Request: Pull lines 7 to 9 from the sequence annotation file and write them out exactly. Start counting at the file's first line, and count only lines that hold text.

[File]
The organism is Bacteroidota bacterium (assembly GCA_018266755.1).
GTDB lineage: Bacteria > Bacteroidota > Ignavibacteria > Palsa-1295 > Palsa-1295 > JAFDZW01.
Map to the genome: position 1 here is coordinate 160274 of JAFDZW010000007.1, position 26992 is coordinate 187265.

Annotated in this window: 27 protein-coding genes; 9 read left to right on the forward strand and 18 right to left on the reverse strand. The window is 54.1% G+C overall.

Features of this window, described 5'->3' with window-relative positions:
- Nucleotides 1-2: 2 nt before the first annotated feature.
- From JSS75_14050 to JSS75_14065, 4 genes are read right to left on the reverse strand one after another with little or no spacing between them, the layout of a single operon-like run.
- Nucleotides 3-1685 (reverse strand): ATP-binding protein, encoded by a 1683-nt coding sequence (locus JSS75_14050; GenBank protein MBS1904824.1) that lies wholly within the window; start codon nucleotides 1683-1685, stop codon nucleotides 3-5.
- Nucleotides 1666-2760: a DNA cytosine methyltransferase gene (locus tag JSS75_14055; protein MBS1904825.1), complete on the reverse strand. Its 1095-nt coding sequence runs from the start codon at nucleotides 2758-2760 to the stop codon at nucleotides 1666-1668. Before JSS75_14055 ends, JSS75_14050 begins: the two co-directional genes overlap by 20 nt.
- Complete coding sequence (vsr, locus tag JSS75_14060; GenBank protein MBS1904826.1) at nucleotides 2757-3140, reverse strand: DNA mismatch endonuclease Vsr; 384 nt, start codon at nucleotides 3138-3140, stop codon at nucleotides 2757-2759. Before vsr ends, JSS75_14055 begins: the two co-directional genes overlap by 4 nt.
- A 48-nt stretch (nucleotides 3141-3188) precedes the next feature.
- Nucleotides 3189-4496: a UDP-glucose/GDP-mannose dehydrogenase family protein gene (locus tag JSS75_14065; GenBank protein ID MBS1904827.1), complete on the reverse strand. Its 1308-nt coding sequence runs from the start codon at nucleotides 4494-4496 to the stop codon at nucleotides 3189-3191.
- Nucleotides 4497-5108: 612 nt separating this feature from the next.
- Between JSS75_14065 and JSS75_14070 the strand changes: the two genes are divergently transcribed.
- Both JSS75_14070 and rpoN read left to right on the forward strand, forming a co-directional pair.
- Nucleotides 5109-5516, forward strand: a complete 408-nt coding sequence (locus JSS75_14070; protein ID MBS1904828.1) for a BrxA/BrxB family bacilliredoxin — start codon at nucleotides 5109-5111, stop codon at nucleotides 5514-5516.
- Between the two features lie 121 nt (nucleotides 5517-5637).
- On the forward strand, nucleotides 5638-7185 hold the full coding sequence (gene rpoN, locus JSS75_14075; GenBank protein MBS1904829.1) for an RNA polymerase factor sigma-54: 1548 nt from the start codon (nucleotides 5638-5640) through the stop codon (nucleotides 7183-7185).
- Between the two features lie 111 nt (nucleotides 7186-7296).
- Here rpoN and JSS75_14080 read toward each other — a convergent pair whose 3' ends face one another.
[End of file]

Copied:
- From JSS75_14050 to JSS75_14065, 4 genes are read right to left on the reverse strand one after another with little or no spacing between them, the layout of a single operon-like run.
- Nucleotides 3-1685 (reverse strand): ATP-binding protein, encoded by a 1683-nt coding sequence (locus JSS75_14050; GenBank protein MBS1904824.1) that lies wholly within the window; start codon nucleotides 1683-1685, stop codon nucleotides 3-5.
- Nucleotides 1666-2760: a DNA cytosine methyltransferase gene (locus tag JSS75_14055; protein MBS1904825.1), complete on the reverse strand. Its 1095-nt coding sequence runs from the start codon at nucleotides 2758-2760 to the stop codon at nucleotides 1666-1668. Before JSS75_14055 ends, JSS75_14050 begins: the two co-directional genes overlap by 20 nt.